[IRP] [Expression] good practice to define limits of freedom of expression

Milton L Mueller mueller
Mon Dec 7 19:31:29 EET 2009

I suggest that you have the courage to take responsibility for what you advocate and its implications, and not hide behind considerations of politeness.

Your refusal to discuss an issue with someone who expresses disagreement is far more insulting than anything in my post, which is simply an honest expression of surprise. Substantive issues were raised (what is "good practice," prior restraint, the obvious conflict between advocacy of a centralized censorship authority and the values underlying a Dynamic Coalition devoted to freedom of expression). There were no personal attacks in my post (although there is a hint of them in yours).

How do you propose to create an "intercultural consensus" when you refuse to engage with anyone who disagrees with you?

Milton Mueller
Professor, Syracuse University School of Information Studies
XS4All Professor, Delft University of Technology
Internet Governance Project:

From: Max Senges [mailto:maxsenges at gmail.com]
Sent: Monday, December 07, 2009 12:10 PM
To: Milton L Mueller
Cc: expression; irp
Subject: Re: [Expression] good practice to define limits of freedom of expression

Dear Milton, and all

your position on freedom of expression is well documented and I can tell you believe it is the only correct one.
Hence I am sorry to say that I dont have the time to discuss with you especially when you start the exchange with this agressive (not to say insulting) tone.

My intention is to find intercultural consensus and deliberate about a practical institutional ecology to address FoE issues on the internet. Stating that there should be no limits to FoE is a contribution, but wont help us find a solution besides the radical solution of no mediating bodies.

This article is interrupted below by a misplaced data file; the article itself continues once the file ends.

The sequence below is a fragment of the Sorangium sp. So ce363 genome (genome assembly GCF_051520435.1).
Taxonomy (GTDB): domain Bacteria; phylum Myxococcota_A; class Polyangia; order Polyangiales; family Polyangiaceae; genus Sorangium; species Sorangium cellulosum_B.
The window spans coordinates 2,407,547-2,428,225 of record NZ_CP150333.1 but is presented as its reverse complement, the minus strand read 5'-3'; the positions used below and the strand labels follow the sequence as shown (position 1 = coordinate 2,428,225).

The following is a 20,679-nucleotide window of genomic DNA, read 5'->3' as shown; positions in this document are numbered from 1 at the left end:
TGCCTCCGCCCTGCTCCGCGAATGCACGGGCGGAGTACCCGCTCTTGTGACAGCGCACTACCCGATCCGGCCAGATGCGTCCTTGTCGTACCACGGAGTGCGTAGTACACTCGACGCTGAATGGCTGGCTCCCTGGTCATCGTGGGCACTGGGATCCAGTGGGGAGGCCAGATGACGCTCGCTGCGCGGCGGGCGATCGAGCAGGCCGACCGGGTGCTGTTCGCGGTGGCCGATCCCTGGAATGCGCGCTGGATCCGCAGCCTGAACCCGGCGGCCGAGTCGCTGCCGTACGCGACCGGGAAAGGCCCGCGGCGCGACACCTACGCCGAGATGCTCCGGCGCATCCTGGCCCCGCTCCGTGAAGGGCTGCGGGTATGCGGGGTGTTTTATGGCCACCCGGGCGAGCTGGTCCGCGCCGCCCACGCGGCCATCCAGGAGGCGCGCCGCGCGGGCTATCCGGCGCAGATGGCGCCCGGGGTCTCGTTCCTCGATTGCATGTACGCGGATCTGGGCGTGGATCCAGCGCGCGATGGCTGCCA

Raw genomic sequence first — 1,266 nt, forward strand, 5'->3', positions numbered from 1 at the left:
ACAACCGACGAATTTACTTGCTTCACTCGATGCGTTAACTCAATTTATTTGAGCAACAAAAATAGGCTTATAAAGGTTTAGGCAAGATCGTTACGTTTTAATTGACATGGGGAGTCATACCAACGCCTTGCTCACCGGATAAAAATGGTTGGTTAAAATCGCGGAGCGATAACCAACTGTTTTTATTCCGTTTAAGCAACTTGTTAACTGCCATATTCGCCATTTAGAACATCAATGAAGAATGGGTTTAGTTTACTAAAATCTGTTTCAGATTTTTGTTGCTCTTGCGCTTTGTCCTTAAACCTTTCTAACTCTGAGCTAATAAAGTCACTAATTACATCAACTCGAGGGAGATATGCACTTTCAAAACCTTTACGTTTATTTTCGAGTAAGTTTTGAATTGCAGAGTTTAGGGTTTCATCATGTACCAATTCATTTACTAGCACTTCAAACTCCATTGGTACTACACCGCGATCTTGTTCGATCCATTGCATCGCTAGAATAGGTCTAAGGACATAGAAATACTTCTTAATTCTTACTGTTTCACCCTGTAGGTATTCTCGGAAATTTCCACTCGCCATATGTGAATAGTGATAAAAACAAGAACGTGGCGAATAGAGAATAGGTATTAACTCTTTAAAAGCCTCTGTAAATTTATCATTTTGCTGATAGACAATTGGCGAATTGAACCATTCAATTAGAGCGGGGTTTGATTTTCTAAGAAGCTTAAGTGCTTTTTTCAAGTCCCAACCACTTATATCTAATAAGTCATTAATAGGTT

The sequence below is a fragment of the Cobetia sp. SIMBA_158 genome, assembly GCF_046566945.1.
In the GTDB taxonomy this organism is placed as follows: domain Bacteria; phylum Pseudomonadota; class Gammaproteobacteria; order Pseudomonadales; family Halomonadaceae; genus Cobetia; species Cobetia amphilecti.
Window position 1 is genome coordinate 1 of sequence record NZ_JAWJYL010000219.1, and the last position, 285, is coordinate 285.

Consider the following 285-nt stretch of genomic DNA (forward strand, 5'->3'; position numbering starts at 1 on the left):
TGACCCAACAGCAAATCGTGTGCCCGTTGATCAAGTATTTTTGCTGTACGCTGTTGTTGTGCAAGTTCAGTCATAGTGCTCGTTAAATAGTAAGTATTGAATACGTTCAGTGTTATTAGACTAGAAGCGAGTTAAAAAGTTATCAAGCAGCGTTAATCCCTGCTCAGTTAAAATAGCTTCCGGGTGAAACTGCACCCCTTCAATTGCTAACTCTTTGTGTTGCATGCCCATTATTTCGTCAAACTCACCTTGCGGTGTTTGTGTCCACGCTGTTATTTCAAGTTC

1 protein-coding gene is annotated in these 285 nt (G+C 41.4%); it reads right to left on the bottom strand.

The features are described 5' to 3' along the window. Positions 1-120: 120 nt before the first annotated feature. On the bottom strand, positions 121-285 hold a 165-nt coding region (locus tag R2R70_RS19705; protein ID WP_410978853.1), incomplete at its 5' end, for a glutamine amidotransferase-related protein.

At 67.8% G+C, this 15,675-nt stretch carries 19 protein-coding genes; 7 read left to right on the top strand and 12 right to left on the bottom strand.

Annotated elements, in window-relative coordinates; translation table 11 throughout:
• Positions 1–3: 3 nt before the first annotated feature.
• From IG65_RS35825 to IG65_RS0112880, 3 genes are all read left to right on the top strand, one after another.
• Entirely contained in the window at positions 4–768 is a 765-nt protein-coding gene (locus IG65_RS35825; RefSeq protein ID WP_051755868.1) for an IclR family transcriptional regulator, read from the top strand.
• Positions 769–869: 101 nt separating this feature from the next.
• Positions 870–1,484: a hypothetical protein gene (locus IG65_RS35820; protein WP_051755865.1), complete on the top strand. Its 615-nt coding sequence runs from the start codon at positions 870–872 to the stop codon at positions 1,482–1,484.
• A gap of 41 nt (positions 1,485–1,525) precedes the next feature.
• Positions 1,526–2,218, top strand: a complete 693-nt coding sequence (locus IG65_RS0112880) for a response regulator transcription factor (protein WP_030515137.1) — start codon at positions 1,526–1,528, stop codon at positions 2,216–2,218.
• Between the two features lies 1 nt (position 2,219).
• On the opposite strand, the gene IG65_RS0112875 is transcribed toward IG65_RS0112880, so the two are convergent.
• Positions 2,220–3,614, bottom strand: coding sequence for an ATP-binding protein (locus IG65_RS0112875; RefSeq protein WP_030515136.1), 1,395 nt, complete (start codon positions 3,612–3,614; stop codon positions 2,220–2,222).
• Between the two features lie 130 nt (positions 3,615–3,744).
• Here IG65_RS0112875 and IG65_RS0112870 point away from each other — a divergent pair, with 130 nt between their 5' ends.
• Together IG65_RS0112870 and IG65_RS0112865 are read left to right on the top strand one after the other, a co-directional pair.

"The future is here. It's just not widely distributed yet."
-William Gibson


Max Senges


Mobile: 01622122755

On Mon, Dec 7, 2009 at 3:01 PM, Milton L Mueller <mueller at syr.edu<mailto:mueller at syr.edu>> wrote:

From: expression-bounces at ipjustice.org<mailto:expression-bounces at ipjustice.org> [mailto:expression-bounces at ipjustice.org<mailto:expression-bounces at ipjustice.org>] On Behalf Of Max Senges
Do you know about other good practices? Would it make sense to have a body like the BPjM on a global level?

Do you consider censorship to be "good practice?" When you ask whether it would "make sense to have a body like the BPjM on a global basis" are you joking, or have you abandoned your commitment to free expression? I cannot imagine a more repressive, dangerous approach and am frankly shocked to see this advocated here.

The fallacy here is one of prior restraint, which is always inimical to free expression. If organizations or political parties break the law then you punish them after they have done it; you don't (if you support freedom of expression) categorically ban them and muzzle everything they say or do before it can be adjudged legal or illegal.

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